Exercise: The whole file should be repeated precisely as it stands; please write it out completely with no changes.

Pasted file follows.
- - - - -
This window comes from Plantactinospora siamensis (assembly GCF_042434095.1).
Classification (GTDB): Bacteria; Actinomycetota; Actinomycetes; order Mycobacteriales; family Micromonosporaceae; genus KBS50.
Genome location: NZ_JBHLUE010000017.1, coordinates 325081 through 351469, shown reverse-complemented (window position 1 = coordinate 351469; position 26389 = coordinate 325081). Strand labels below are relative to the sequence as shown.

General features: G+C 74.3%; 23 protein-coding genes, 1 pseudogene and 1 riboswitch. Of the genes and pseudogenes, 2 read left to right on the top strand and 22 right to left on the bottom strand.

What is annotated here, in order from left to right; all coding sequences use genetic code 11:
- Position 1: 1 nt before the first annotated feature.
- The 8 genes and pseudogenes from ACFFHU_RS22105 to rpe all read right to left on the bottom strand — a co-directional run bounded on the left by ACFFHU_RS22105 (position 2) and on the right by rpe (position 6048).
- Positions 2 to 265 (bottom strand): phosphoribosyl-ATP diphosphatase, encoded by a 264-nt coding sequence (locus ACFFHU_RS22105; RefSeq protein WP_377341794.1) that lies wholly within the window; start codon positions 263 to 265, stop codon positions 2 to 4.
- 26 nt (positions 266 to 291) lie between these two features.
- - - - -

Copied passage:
This window comes from Plantactinospora siamensis (assembly GCF_042434095.1).
Classification (GTDB): Bacteria; Actinomycetota; Actinomycetes; order Mycobacteriales; family Micromonosporaceae; genus KBS50.
Genome location: NZ_JBHLUE010000017.1, coordinates 325081 through 351469, shown reverse-complemented (window position 1 = coordinate 351469; position 26389 = coordinate 325081). Strand labels below are relative to the sequence as shown.

General features: G+C 74.3%; 23 protein-coding genes, 1 pseudogene and 1 riboswitch. Of the genes and pseudogenes, 2 read left to right on the top strand and 22 right to left on the bottom strand.

What is annotated here, in order from left to right; all coding sequences use genetic code 11:
- Position 1: 1 nt before the first annotated feature.
- The 8 genes and pseudogenes from ACFFHU_RS22105 to rpe all read right to left on the bottom strand — a co-directional run bounded on the left by ACFFHU_RS22105 (position 2) and on the right by rpe (position 6048).
- Positions 2 to 265 (bottom strand): phosphoribosyl-ATP diphosphatase, encoded by a 264-nt coding sequence (locus ACFFHU_RS22105; RefSeq protein WP_377341794.1) that lies wholly within the window; start codon positions 263 to 265, stop codon positions 2 to 4.
- 26 nt (positions 266 to 291) lie between these two features.